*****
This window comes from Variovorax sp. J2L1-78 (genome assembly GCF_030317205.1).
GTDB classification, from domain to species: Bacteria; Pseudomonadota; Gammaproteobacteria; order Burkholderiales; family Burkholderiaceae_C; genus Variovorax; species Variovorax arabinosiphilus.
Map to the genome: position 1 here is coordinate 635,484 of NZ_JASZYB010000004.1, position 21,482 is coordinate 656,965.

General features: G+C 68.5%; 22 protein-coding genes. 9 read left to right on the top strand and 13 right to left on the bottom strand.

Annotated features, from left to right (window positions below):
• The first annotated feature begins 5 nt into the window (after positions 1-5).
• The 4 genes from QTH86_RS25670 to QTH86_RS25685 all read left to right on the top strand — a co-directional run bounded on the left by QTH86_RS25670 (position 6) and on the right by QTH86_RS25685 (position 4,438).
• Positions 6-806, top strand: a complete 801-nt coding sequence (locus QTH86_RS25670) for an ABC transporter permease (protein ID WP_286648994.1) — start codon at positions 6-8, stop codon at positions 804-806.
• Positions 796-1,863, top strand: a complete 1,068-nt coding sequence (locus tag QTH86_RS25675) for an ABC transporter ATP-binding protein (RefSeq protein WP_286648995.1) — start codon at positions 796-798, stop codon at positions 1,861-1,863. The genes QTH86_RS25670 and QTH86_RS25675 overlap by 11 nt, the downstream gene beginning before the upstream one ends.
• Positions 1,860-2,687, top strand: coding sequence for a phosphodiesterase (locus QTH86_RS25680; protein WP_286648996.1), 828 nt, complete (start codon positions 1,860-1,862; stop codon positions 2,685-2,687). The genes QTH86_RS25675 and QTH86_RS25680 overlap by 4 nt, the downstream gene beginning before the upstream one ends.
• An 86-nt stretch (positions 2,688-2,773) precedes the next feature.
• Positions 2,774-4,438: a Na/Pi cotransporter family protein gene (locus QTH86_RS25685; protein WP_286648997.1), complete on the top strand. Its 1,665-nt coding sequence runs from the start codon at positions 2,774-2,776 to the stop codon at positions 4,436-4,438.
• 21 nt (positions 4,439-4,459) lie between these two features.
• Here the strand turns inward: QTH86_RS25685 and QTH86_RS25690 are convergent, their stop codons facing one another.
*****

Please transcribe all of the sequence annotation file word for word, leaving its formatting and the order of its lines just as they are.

This window comes from Variovorax sp. J2L1-78 (genome assembly GCF_030317205.1).
GTDB classification, from domain to species: Bacteria; Pseudomonadota; Gammaproteobacteria; order Burkholderiales; family Burkholderiaceae_C; genus Variovorax; species Variovorax arabinosiphilus.
Map to the genome: position 1 here is coordinate 635,484 of NZ_JASZYB010000004.1, position 21,482 is coordinate 656,965.

General features: G+C 68.5%; 22 protein-coding genes. 9 read left to right on the top strand and 13 right to left on the bottom strand.

Annotated features, from left to right (window positions below):
• The first annotated feature begins 5 nt into the window (after positions 1-5).
• The 4 genes from QTH86_RS25670 to QTH86_RS25685 all read left to right on the top strand — a co-directional run bounded on the left by QTH86_RS25670 (position 6) and on the right by QTH86_RS25685 (position 4,438).
• Positions 6-806, top strand: a complete 801-nt coding sequence (locus QTH86_RS25670) for an ABC transporter permease (protein ID WP_286648994.1) — start codon at positions 6-8, stop codon at positions 804-806.
• Positions 796-1,863, top strand: a complete 1,068-nt coding sequence (locus tag QTH86_RS25675) for an ABC transporter ATP-binding protein (RefSeq protein WP_286648995.1) — start codon at positions 796-798, stop codon at positions 1,861-1,863. The genes QTH86_RS25670 and QTH86_RS25675 overlap by 11 nt, the downstream gene beginning before the upstream one ends.
• Positions 1,860-2,687, top strand: coding sequence for a phosphodiesterase (locus QTH86_RS25680; protein WP_286648996.1), 828 nt, complete (start codon positions 1,860-1,862; stop codon positions 2,685-2,687). The genes QTH86_RS25675 and QTH86_RS25680 overlap by 4 nt, the downstream gene beginning before the upstream one ends.
• An 86-nt stretch (positions 2,688-2,773) precedes the next feature.
• Positions 2,774-4,438: a Na/Pi cotransporter family protein gene (locus QTH86_RS25685; protein WP_286648997.1), complete on the top strand. Its 1,665-nt coding sequence runs from the start codon at positions 2,774-2,776 to the stop codon at positions 4,436-4,438.
• 21 nt (positions 4,439-4,459) lie between these two features.
• Here the strand turns inward: QTH86_RS25685 and QTH86_RS25690 are convergent, their stop codons facing one another.